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A quiet act of welcome

by
24 July 2020

Pat Ashworth talks to church organisations that are helping refugees

PA

Resident in a shelter for escaped women in Berlin. Photographs of settled UK refugees are hard to come by

Resident in a shelter for escaped women in Berlin. Photographs of settled UK refugees are hard to come by

LAMBETH PALACE made the headlines in 2016 when a cottage in its grounds was offered to the first Syrian family coming to Britain under the Community Refugee Sponsorship scheme (News, 22 July 2016). The Archbishop of Canterbury described the scheme as “presenting churches and other civil-society groups with the opportunity to provide sanctuary to those fleeing war-torn places. Refugees, like all people, are treasured human beings, made in the image of God, who deserve safety, freedom, and the opportunity to flourish.”

It was a bold venture. Since the outbreak of civil war in Syria in 2011, the plight of asylum-seekers had rarely been out of the news. In 2015, after intense public pressure, the British Government undertook to receive 20,000 Syrian refugees over a period of time, and made local authorities responsible for their resettlement. The model was Canada, where a successful private-sponsorship scheme had been initiated for Vietnamese boat people in the 1970s.

The scheme would enable community groups — either registered charities or community-interest companies — to take on the job of supporting refugees. They would need the consent of the local authority, and a comprehensive plan for resettlement which would include providing housing for the refugee family, helping them integrate into life in the UK, and supporting them in the transition to employment and self-sufficiency.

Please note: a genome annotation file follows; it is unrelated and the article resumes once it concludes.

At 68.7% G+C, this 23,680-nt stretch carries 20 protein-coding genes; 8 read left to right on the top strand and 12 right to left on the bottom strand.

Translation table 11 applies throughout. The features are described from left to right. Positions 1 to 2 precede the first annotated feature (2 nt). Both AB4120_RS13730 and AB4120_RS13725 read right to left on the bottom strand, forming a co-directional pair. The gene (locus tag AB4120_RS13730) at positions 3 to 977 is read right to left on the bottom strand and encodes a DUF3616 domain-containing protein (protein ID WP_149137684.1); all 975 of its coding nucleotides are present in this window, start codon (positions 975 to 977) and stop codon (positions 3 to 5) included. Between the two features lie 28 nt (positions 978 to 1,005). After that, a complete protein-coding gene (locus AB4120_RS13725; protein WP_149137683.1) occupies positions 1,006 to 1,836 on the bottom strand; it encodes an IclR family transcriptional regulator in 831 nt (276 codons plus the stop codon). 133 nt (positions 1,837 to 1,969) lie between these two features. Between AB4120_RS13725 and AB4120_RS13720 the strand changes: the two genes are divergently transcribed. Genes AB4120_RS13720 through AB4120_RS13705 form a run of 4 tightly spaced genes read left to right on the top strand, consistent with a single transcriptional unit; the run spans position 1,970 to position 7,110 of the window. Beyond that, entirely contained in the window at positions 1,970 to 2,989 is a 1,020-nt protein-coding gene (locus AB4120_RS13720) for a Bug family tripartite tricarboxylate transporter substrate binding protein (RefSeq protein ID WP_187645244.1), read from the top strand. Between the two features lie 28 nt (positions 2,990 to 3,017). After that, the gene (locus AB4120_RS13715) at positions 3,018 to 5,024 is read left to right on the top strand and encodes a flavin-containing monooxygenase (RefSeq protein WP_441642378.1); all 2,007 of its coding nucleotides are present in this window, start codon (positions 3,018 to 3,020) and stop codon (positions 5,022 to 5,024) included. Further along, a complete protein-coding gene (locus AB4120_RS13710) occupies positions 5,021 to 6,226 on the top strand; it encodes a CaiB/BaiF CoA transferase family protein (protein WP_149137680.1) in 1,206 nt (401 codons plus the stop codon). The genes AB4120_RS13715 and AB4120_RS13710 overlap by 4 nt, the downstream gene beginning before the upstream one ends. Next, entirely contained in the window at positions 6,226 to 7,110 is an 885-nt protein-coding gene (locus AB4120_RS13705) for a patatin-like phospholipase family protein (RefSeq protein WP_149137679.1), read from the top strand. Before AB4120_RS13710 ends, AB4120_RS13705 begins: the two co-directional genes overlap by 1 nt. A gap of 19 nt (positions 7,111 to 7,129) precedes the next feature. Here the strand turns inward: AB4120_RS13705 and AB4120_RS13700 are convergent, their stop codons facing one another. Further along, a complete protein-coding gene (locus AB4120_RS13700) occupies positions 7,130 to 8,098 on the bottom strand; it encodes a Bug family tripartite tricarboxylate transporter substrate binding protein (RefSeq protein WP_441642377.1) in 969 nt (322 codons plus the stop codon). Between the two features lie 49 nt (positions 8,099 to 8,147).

It was a slow start, Nädine Daniel remembers. She was the Church of England’s national refugee-welcome co-ordinator. The post ended in April after the period of funding ran out. “Many local authorities were sceptical that volunteers could provide effective support, fearing that their overstretched staff would be left to pick up the pieces when schemes failed,” she says. “None has, and many local authorities are now enthusiastic supporters of the scheme, working with the community groups to achieve often remarkable results.”

The scheme was developed in consultation with the National Refugee Welcome Board, convened by Citizens UK. One of its earliest and most enthusiastic ambassadors was Bekele Woyecha, a human-rights activist, writer, community leader, and volunteer for the British Red Cross.

In the early days, he spent many months travelling the country alone to promote the scheme, finding ready support from organisations such as CAFOD, and the Salvation Army, who were already involved in this area of social justice.

“There’s a big element of welcome in all this, and people really invested in it,” he said. “Groups bond in building a relationship with a family. It brings out the creativity of many high-calibre individuals to bring communities together.”

Citizens UK did the groundwork, and built up a central source of information, which meant that groups taking on the scheme had no need to reinvent the wheel.

The need remains enormous, Mr Woyecha says. He came to this country ten years ago, as an asylum-seeker from Ethiopia. He was granted indefinite leave to remain after four years, about which he has “a million-and-one reflections”.